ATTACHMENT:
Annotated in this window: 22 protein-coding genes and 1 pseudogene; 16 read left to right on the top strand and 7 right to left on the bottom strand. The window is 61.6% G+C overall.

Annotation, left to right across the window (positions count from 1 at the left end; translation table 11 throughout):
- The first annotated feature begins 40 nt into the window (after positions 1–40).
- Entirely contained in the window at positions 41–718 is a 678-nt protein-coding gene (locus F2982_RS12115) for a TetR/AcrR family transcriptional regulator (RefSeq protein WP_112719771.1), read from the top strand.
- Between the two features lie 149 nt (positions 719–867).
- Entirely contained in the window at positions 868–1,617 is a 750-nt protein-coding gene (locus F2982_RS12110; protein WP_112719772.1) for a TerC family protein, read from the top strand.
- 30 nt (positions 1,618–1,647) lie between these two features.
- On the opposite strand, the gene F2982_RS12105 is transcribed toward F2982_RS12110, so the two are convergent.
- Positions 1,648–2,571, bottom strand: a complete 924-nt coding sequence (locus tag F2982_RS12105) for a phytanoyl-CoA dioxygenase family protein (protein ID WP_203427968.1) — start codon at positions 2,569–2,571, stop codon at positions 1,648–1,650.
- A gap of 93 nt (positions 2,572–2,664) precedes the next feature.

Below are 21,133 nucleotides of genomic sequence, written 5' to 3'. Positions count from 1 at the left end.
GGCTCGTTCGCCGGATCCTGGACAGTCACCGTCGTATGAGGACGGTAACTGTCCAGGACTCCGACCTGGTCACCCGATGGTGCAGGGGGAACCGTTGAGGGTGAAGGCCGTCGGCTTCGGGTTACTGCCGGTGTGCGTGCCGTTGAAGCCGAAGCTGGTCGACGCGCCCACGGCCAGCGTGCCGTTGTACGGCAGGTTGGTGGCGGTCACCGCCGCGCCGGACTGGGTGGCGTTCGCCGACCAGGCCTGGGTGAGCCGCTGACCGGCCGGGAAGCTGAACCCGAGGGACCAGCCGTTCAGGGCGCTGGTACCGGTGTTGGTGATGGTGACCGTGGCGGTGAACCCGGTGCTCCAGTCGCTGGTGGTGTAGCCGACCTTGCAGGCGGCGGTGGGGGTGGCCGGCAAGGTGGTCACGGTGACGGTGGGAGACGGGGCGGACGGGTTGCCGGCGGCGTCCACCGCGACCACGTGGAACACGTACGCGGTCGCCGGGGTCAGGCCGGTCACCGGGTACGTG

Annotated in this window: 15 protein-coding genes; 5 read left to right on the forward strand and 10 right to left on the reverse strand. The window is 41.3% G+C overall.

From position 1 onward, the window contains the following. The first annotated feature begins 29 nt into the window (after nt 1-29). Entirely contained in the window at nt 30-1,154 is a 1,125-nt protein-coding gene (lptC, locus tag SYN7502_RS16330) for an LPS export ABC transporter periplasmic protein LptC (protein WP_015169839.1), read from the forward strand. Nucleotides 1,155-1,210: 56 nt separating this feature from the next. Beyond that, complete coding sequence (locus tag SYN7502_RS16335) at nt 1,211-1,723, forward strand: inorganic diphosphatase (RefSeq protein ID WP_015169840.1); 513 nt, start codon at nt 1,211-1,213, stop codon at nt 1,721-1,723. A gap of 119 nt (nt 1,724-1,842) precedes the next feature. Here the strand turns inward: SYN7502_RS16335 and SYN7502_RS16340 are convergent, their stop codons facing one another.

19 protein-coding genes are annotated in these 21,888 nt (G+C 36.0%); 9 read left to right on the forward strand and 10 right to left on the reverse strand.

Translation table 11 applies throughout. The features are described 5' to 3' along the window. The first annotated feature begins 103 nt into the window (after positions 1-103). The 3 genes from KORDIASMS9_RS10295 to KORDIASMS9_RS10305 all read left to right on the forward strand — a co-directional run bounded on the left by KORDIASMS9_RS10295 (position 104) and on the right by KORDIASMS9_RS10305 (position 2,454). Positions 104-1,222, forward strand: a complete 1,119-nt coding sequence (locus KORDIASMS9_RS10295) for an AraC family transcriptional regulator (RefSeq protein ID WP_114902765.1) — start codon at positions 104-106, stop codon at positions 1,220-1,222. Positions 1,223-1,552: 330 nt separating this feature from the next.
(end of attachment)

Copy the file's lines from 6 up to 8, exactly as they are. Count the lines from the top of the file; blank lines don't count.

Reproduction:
- Entirely contained in the window at positions 868–1,617 is a 750-nt protein-coding gene (locus F2982_RS12110; protein WP_112719772.1) for a TerC family protein, read from the top strand.
- 30 nt (positions 1,618–1,647) lie between these two features.
- On the opposite strand, the gene F2982_RS12105 is transcribed toward F2982_RS12110, so the two are convergent.